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Integrating Economies


At the heart of the crisis in Sri Lanka, as everybody knows, is the long-time mismanagement of the economy – exacerbated by the Covid pandemic – as well as the self-serving policies of the ruling families. Today, President Gotabaya Rajapaska’s official residence has become a picnic spot for all and sundry, while the home of Prime Minister Ranil Wickremesinghe has been set ablaze by protestors. All the might of the state has been unable to hold off the overwhelming disenchantment of the people with the ruling dispensation. In fact, even as problems persisted for a long time, requiring resolution, the establishment was so dug in that it continued to return in one shape or form, despite the calls for change.

It is something like the French Revolution except not so bloody. It opens up the nation to the rise of an ‘outsider’ like Napoleon, but it would not necessarily be the right alternative. The Chief of Defence Staff has made the first intervention in the bid to stabilise the situation and could play a further role in the coming days. Another major factor is the Buddhist Clergy, which has great influence among the Sinhalese. However, solutions are greatly dependent on amelioration of the economic challenge, particularly in the global perspective. It is not Ukraine alone that Vladimir Putin has jeopardised with his adventurism.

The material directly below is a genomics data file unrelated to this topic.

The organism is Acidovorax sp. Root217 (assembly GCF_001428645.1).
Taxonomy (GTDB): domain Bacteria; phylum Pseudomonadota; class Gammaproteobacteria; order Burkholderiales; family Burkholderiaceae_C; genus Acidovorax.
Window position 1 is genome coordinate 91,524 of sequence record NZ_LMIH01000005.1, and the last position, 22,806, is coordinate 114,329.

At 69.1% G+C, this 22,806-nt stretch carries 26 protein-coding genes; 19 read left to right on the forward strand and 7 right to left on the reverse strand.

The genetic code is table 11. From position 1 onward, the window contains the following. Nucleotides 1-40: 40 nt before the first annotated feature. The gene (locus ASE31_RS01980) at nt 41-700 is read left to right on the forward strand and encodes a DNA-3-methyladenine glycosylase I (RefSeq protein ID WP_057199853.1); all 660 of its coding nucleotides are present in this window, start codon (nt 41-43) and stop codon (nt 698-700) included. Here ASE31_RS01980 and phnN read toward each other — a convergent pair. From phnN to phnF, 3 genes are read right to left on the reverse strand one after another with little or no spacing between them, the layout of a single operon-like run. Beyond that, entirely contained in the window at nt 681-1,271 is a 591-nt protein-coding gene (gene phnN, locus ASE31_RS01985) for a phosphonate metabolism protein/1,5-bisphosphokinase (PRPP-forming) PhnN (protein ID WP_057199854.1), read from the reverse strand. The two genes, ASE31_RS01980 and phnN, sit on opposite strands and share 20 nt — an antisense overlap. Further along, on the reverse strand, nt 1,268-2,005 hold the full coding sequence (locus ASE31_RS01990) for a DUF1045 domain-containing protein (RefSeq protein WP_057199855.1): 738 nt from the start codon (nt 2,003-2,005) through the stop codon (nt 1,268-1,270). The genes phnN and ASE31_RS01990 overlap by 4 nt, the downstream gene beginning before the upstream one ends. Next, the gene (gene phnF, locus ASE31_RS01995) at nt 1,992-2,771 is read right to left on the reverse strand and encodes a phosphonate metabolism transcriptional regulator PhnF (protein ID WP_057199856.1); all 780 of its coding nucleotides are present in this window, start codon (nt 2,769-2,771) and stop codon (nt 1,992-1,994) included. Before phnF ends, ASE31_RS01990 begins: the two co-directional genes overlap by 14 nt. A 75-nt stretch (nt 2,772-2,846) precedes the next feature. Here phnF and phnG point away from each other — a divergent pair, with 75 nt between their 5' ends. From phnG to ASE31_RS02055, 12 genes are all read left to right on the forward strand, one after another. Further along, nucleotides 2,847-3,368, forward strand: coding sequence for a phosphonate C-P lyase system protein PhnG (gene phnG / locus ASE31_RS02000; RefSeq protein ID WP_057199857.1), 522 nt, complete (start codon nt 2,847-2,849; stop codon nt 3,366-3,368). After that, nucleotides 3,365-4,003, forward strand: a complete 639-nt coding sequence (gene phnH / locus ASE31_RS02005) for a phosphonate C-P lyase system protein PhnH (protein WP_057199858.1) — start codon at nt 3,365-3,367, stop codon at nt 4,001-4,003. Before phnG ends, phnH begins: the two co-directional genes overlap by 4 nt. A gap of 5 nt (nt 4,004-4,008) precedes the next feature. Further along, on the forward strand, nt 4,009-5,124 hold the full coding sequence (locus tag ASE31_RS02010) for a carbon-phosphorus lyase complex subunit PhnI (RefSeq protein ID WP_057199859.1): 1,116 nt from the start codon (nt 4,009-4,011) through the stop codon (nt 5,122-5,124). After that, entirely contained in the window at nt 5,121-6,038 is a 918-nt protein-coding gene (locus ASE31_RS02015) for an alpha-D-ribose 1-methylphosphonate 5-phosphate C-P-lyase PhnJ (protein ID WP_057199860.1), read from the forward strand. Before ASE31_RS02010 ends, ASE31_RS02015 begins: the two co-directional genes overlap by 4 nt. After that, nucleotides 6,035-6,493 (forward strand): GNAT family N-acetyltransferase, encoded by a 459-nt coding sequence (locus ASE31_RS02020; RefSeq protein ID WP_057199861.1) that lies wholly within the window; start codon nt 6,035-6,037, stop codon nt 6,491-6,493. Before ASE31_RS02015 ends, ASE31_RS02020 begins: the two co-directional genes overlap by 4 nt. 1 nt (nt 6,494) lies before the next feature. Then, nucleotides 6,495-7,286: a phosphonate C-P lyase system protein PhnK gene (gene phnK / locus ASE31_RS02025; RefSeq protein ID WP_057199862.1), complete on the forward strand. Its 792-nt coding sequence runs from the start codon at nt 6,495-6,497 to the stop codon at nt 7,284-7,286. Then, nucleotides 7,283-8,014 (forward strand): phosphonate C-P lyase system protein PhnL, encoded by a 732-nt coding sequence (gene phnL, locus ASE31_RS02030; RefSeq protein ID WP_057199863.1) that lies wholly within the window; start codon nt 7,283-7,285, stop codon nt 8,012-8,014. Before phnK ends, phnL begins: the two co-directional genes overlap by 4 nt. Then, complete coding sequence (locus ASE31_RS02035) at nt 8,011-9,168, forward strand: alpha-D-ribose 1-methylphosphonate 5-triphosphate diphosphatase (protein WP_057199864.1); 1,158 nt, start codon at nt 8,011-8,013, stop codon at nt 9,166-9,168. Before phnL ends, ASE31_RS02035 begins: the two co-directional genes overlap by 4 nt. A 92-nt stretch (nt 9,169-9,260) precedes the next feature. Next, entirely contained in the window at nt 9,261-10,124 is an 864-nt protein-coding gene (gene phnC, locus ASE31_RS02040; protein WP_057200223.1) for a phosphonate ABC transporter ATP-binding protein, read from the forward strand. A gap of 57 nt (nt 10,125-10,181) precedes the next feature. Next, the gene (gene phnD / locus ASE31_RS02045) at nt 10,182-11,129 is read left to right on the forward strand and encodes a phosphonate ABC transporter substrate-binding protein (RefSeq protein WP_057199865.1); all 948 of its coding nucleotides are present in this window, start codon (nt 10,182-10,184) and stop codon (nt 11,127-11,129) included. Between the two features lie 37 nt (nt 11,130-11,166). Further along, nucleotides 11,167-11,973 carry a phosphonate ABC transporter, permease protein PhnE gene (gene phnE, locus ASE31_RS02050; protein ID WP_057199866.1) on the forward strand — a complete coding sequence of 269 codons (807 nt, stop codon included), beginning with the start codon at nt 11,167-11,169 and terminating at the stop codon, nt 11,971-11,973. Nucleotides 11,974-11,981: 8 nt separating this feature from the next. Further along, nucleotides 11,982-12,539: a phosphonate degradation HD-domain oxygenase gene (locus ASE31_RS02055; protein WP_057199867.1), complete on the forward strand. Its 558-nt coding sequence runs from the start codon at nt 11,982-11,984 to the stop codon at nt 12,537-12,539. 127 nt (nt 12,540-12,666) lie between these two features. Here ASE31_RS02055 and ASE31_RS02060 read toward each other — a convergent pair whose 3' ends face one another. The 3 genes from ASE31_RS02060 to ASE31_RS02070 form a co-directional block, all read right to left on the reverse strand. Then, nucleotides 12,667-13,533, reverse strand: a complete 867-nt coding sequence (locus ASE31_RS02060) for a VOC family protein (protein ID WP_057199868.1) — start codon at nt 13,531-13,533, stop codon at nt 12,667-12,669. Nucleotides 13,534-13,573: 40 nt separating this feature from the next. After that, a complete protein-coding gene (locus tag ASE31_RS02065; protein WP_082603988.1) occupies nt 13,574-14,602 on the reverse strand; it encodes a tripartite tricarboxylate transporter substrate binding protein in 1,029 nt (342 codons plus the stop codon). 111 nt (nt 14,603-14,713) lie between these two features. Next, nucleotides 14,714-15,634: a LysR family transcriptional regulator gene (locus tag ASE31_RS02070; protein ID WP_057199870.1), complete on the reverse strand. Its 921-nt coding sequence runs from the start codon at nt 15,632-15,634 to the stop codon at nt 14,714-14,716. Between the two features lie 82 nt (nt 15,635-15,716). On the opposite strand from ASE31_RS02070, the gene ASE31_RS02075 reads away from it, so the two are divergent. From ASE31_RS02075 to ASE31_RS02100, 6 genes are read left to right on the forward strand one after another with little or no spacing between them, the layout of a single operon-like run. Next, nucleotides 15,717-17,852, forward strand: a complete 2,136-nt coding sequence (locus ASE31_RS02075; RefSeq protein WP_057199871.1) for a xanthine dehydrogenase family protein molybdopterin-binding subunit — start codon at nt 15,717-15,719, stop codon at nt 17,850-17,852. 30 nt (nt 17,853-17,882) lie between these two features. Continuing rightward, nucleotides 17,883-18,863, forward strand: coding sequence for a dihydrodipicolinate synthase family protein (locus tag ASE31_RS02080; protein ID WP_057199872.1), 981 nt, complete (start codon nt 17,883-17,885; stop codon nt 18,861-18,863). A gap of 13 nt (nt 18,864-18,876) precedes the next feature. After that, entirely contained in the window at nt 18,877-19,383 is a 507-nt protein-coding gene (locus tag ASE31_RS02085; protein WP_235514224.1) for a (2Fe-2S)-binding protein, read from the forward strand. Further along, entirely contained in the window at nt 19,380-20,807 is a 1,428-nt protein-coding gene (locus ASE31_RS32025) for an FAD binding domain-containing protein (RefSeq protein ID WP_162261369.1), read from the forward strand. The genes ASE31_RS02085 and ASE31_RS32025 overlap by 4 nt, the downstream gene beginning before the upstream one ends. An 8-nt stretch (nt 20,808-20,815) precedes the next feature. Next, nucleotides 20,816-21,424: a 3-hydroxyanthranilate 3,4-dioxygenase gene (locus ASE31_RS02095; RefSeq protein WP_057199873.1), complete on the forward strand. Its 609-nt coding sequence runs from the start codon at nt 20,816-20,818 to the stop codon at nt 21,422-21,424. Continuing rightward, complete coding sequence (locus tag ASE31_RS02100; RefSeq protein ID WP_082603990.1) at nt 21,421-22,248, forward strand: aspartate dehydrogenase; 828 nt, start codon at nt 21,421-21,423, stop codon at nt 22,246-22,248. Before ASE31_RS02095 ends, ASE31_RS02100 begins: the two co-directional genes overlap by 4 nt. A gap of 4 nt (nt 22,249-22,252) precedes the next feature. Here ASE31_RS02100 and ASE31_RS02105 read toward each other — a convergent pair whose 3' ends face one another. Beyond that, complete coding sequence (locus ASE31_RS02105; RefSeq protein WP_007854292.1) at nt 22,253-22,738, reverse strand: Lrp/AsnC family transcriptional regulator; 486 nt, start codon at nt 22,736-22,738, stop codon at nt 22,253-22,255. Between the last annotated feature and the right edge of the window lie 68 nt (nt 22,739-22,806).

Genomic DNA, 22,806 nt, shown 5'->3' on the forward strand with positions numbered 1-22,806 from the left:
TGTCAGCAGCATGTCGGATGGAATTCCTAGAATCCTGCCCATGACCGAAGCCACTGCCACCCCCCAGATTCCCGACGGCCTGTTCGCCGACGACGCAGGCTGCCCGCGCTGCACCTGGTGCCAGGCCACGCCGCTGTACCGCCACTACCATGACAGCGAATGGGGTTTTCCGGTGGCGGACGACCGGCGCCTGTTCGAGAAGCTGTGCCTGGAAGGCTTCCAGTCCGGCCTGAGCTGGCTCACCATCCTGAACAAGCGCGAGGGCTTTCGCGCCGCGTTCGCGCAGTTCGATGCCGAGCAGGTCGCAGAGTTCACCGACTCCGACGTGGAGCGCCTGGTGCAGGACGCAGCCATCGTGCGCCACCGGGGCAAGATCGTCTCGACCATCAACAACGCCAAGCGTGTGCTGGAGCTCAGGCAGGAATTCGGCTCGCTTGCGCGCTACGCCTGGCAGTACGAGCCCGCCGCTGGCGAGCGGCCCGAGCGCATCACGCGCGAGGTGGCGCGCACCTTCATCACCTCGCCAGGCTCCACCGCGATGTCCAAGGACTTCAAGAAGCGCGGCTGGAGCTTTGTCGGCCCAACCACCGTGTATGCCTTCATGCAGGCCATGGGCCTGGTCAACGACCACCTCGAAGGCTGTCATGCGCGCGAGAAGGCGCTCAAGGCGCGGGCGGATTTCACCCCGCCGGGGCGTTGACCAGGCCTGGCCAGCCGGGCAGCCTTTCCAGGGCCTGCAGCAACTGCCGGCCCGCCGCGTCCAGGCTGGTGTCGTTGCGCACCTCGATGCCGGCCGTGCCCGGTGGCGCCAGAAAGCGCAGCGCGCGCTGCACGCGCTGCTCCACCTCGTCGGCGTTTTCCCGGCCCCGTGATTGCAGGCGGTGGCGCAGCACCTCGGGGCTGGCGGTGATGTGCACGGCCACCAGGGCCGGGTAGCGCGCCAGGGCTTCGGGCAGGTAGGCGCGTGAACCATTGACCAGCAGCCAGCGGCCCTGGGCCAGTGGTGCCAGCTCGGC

The lesson to be learned is that the best insurance against such meltdowns is the coming together of regional economies in mutually beneficial relationships. The smaller countries in South Asia, for instance, should be integrated with the Indian economy in the manner of Bangladesh and Nepal. On the other hand, politics and Chinese chicanery have ensured that Sri Lanka and Pakistan stay aloof, thereby failing to benefit from the cushion the much larger Indian economy provides. The fear of the ‘big brother’ should not extend to the point that it leads to self-defeating policy.

It is not a coincidence that all nations that have flirted with the Chinese have found themselves in an economic mess. However, as experts have pointed out, the decision has been the result of long term bad economic policy, which has sought a short-cut remedy by incurring Chinese debt. India and the global community can help Sri Lanka tide over the present crisis, but serious long term reforms will be needed for the country to achieve even some sort of normalcy.